3. The subject matter of claim 2 wherein said second storage member is movable and compartmented, and said article transferring means are operable between said member in a manner to unload the earliest filled compartments of said first member into the earliest to empty compartments of said second member.
4. In an article handling system including a sorting apparatus operable at a predetermined speed, and an inserter which inserts articles for said appartus at selected speeds with respect to the sorting apparatus, an accumulator operable between the linserter and sorting apparatus to accept articles at the rate of the inserter and to discharge said articles synchronously with respect to the speed of said sorting apparatus, said accumulator comprising a first movable member having a plurality of article compartments, means for moving said first member synchronously with said inserter in a manner to register successive compartments with the discharge of articles from said inserter upon actuation of the latter, a second movable member having compartments, means for moving said second member synchronously with and on demand of said sorting apparatus, a member forming the bottoms of the compartments of said second member and having a discharge opening through which the compartment which is aligned with the opening upon movement of the second member discharges its article therefrom, and substantially horizontally movable means actuated concurrently with the movements of said first and second members for transferring articles from the first member in the order of receipt thereof by said first member to said second member compartments in an order which the earliest article to enter the second member is the earliest to be discharged therefrom through said opening.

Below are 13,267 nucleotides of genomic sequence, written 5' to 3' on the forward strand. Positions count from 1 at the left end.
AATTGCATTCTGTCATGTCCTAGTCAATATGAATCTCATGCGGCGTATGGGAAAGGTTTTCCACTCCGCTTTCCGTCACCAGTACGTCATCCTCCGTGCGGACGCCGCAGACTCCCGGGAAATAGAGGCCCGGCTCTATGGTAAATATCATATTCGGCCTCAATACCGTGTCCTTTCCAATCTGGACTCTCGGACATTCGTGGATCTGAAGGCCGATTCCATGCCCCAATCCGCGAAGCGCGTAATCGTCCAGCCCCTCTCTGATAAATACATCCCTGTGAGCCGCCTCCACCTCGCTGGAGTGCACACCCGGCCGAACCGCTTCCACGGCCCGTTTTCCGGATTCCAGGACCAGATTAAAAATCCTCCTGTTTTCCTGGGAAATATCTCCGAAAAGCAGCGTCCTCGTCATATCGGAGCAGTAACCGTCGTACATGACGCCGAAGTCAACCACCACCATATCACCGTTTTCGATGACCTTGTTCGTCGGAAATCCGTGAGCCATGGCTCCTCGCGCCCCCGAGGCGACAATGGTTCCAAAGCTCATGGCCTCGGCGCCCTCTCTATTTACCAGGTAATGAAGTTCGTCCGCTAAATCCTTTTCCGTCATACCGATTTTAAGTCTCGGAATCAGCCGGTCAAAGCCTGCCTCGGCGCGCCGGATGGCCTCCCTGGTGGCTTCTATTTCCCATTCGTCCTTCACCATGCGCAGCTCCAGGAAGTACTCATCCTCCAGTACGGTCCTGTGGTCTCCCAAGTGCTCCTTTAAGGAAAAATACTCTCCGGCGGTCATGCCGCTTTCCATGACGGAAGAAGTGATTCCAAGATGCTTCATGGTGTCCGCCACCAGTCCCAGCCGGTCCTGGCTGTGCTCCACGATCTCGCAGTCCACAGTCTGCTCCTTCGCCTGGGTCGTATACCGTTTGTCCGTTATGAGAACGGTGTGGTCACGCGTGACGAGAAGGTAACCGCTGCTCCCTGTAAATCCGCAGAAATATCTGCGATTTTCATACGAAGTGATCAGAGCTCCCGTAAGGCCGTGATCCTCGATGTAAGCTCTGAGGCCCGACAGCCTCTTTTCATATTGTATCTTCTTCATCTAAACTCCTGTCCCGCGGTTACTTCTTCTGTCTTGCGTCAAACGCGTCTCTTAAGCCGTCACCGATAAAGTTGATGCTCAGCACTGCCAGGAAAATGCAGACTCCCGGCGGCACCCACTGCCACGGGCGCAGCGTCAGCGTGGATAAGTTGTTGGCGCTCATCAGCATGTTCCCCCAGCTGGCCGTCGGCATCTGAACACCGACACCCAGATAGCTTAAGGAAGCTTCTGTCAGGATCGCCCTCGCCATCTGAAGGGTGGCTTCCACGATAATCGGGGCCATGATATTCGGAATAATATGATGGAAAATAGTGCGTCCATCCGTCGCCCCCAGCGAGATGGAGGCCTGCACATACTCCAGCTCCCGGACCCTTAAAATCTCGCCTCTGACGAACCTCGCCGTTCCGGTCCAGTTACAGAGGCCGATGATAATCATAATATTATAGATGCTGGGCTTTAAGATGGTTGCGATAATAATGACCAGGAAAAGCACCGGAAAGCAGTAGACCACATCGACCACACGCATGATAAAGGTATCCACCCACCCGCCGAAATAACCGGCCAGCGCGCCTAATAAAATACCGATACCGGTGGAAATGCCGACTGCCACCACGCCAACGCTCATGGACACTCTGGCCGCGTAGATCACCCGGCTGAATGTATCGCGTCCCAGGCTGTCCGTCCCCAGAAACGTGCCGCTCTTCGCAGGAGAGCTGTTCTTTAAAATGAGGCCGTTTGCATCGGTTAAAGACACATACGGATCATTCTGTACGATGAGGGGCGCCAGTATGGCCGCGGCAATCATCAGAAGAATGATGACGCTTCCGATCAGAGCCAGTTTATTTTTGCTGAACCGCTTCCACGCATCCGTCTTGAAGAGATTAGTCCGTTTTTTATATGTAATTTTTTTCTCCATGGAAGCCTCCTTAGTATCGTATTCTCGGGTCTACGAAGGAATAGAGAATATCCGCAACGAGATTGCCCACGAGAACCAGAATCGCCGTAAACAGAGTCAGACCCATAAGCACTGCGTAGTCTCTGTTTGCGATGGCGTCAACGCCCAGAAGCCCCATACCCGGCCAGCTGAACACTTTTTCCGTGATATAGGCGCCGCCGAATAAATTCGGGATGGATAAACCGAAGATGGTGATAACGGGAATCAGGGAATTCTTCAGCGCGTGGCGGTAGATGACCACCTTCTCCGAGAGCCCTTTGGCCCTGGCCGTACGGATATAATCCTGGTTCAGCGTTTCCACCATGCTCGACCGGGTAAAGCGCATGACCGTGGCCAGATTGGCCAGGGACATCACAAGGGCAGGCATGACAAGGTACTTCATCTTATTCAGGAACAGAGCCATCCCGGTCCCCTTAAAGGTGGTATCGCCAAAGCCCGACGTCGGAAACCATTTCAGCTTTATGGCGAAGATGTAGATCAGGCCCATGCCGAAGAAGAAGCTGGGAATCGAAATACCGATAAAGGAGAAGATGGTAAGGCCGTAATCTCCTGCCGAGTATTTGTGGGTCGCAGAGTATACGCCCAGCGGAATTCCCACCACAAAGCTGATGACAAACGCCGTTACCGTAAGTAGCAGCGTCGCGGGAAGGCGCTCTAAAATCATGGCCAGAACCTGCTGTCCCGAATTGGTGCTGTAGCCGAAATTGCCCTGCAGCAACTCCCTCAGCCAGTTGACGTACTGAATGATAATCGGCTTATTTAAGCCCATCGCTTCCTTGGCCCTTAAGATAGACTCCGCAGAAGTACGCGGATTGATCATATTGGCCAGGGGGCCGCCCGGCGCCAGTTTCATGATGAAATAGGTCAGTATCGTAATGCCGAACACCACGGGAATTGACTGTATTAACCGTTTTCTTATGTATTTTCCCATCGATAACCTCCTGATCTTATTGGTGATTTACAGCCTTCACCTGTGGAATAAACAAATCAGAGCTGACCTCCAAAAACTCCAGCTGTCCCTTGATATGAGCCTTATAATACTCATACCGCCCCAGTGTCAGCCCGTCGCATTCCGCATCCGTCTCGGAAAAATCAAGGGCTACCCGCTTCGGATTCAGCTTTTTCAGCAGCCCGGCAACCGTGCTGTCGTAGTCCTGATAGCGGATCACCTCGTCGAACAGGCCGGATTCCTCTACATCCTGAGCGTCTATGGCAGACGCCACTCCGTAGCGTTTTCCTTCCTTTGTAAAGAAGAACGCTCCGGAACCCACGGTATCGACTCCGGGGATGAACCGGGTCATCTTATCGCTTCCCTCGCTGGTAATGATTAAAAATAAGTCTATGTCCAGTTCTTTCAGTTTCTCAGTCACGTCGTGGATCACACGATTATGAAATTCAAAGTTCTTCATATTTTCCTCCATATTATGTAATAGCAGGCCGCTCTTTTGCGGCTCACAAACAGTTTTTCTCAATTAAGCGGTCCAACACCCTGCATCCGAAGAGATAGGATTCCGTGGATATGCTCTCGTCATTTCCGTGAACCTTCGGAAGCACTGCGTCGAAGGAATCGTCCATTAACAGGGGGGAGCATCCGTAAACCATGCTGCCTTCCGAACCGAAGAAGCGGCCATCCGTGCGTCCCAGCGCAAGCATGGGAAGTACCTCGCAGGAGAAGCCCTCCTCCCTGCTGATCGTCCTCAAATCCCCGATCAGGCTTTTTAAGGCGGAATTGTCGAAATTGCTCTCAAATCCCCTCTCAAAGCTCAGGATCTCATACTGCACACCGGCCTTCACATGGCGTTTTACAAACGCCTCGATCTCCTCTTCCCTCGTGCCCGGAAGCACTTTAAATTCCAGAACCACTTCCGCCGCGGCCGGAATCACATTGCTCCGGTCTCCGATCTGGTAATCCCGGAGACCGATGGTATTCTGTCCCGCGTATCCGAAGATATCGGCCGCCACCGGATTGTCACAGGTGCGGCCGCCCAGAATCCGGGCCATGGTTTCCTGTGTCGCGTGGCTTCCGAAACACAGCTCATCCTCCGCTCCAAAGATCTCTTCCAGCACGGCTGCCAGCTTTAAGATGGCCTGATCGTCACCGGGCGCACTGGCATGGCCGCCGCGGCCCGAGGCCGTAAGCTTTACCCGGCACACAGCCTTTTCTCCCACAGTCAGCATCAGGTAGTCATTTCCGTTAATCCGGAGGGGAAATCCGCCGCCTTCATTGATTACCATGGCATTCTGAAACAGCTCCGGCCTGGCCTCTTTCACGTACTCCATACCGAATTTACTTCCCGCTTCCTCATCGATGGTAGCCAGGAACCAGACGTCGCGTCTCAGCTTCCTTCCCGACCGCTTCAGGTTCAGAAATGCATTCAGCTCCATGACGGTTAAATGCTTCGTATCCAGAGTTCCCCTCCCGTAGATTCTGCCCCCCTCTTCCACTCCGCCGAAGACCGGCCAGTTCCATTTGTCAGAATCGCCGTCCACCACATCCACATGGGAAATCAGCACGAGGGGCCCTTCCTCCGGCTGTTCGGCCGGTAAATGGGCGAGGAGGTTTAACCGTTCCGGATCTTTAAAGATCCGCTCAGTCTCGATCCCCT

S. The subject matter of claim 4 including means mechanically coupling said element to both of said members in a manner such that said members provide mechanical inputs to said element tending to move said element.
6. The subject matter of claim wherein said members are contrained to rotary motion in opposite directions, and said coupling means consist of a planetary drive whereby said transfer element remains stationary when both members move, and said element moves in response to rotary motion of either of said compartmented members.